I sat on the porch this morning drinking coffee and soaking in the morning. It’s been sprinkling off and on all morning but not enough to keep the mockingbirds and the doves from their vibrant singing and cooing. It’s been unseasonably cool and overcast this morning, but the birds reminded me Spring is really here.
It’s times like these I see how blessed I am. I most certainly don’t deserve it. I spent most of my life making poor choices and living the way addiction dictated how I live. It wasn’t until almost twenty years ago that I finally surrendered, choosing life, and living in the Spirit as best I can. I haven’t been wealthy – this is not another “Prosperity Gospel” tale – but I’ve always had enough. Enough truly is enough…
I was speaking with a friend the other day. They have lived a life of escaping poverty. They grew up in the rural Midwest where the average income was less than ten thousand dollars a year (substantially less) and they didn’t even have electricity for many years of their young life. It’s still difficult for me to remember that there were (and are) people who lived like that in the twentieth and twenty-first centuries. As a result, they spend time worrying about never having enough and the fear of losing what they have.
I have also lived in poverty in the past, but mine was of my own making. It was something I never imagined growing up in an upper middle-class home in the suburbs. The fear and constant looking over my shoulder and harming the very ones I loved was something I never intended, but it became more real as my addiction progressed. I often fail to understand the trauma that comes with poverty forced on someone by birthplace and circumstance. I can’t pretend to know the fear that comes with falling back into such a state. I can, however, be present to the reality of my friend.
I believe that has led to so much introspection over the last few weeks. Most of the fear has been removed through my years of recovery. I’m no longer confused. As Brennan Manning says, “Everything is grace.” I have what I have, not because of my own efforts, but because God has graciously provided enough – enough of life’s necessities so I can share and be of service to those around me. I work hard because I have something to offer the world around me. As such, it’s become much easier to live in the world and to be present.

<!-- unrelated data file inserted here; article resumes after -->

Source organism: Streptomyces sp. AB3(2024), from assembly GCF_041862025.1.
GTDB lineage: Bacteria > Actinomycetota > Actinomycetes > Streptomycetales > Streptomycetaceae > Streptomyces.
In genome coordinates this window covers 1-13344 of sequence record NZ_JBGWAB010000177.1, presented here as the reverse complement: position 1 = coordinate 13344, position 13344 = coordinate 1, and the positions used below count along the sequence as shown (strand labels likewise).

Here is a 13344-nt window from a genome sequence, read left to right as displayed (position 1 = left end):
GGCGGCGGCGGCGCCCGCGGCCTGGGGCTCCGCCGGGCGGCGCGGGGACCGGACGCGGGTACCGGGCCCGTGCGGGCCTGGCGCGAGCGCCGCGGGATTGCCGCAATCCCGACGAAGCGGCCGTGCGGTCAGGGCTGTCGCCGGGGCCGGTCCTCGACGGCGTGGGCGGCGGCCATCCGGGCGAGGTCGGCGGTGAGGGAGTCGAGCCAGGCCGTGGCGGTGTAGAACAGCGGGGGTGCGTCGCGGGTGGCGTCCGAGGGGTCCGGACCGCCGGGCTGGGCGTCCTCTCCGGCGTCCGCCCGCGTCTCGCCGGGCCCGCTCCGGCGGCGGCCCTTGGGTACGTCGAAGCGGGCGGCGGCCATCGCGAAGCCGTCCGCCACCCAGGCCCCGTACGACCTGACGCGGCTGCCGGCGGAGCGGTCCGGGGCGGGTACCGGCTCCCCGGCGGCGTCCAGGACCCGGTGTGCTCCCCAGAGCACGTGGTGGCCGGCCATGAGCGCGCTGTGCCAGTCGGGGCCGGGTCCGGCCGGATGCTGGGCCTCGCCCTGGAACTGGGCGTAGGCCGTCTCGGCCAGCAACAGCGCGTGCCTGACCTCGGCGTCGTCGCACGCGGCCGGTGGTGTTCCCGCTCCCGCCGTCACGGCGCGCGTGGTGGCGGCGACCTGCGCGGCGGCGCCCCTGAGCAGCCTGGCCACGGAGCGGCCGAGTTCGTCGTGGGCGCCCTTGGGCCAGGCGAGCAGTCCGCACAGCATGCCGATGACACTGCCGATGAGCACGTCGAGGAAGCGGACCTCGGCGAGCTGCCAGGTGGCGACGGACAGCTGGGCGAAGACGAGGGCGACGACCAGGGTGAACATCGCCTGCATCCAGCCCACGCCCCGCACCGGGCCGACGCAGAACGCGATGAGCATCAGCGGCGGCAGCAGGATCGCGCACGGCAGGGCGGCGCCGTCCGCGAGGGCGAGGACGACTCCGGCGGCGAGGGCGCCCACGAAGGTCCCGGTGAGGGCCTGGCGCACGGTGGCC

Saint Francis said, “Above all the grace and gifts that Christ gives to his beloved is that of overcoming self.” It constantly amazes me when I find joy in driving in rush hour traffic because the bluebonnets and other wildflowers are in full bloom along the side of the freeway. When I let go of who I think I am, both when I have an over-inflated ego or tell myself I’m the scum of the Earth – I’m free to acknowledge what a loving God thinks of me. I see the God lives in everything that surrounds me.
“We have very little, so we have nothing to be preoccupied with. The more you have, the more you are occupied, the less you give. But the less you have, the more free you are.”– Mother Teresa
As I sit at my desk writing this morning, I have four dogs sleeping all around my feet. Ricky and Lucy – the “twins” have exhausted themselves playing together. Jameson is laid across my feet, most likely keeping me working (I’m afraid to move but my foot’s going to sleep!). Sadie is gently snoring by my side. I’m not sure life will get any better. They remind me constantly that I’m important to them and somehow, it’s a constant reminder that God loves me unconditionally. They remind me that “everything is grace” …
If you decide for God, living a life of God-worship, it follows that you don’t fuss about what’s on the table at mealtimes or whether the clothes in your closet are in fashion. There is far more to your life than the food you put in your stomach, more to your outer appearance than the clothes you hang on your body. Look at the birds, free and unfettered, not tied down to a job description, careless in the care of God. And you count more than birds.
Has anyone by fussing in front of the mirror ever gotten taller. All this time and money wasted on fashion – do you think it makes much difference? Instead of looking at the fashions, walk out into the fields and look at the wildflowers. They never primp or shop, but have you ever seen color and design quite like it? The ten best-dressed men and women in the country look shabby beside them.
If God gives such attention to the wildflowers… don’t you think he’ll attend to you, take pride in you, do what’s best for you. What I’m trying to do is get you to relax, to not be so preoccupied with getting, so you can respond to God’s giving… Steep your life in God-reality, God-initiative, God-provisions. Don’t worry about missing out. You’ll find all your human concerns will be met.”Matthew 6.27-33 (The Message – Jesus quoted by Eugene Peterson)
3 thoughts on “Enough is Enough”
This is beautiful, Greg. I’m happy I caught it.
LikeLiked by 1 person
So lovely and so relatable!
LikeLiked by 1 person
Having lived most of my life with an addiction I can certainly relate to all that you have said here. I remember when I first got sober and started working again. I was so grateful every day to arrive at work on time (and just to have a job!), and to have a free cup of coffee to drink. It was enough and life was enormously more peaceful than it had been. Being in a wheelchair today and living on Medicaid, I don’t have much at all; but what I do have is enough. I’m just so thankful to be alive and to have a light to shine for others. Thanks for a wonderful and insightful post that helped me remember to be grateful.
LikeLiked by 1 person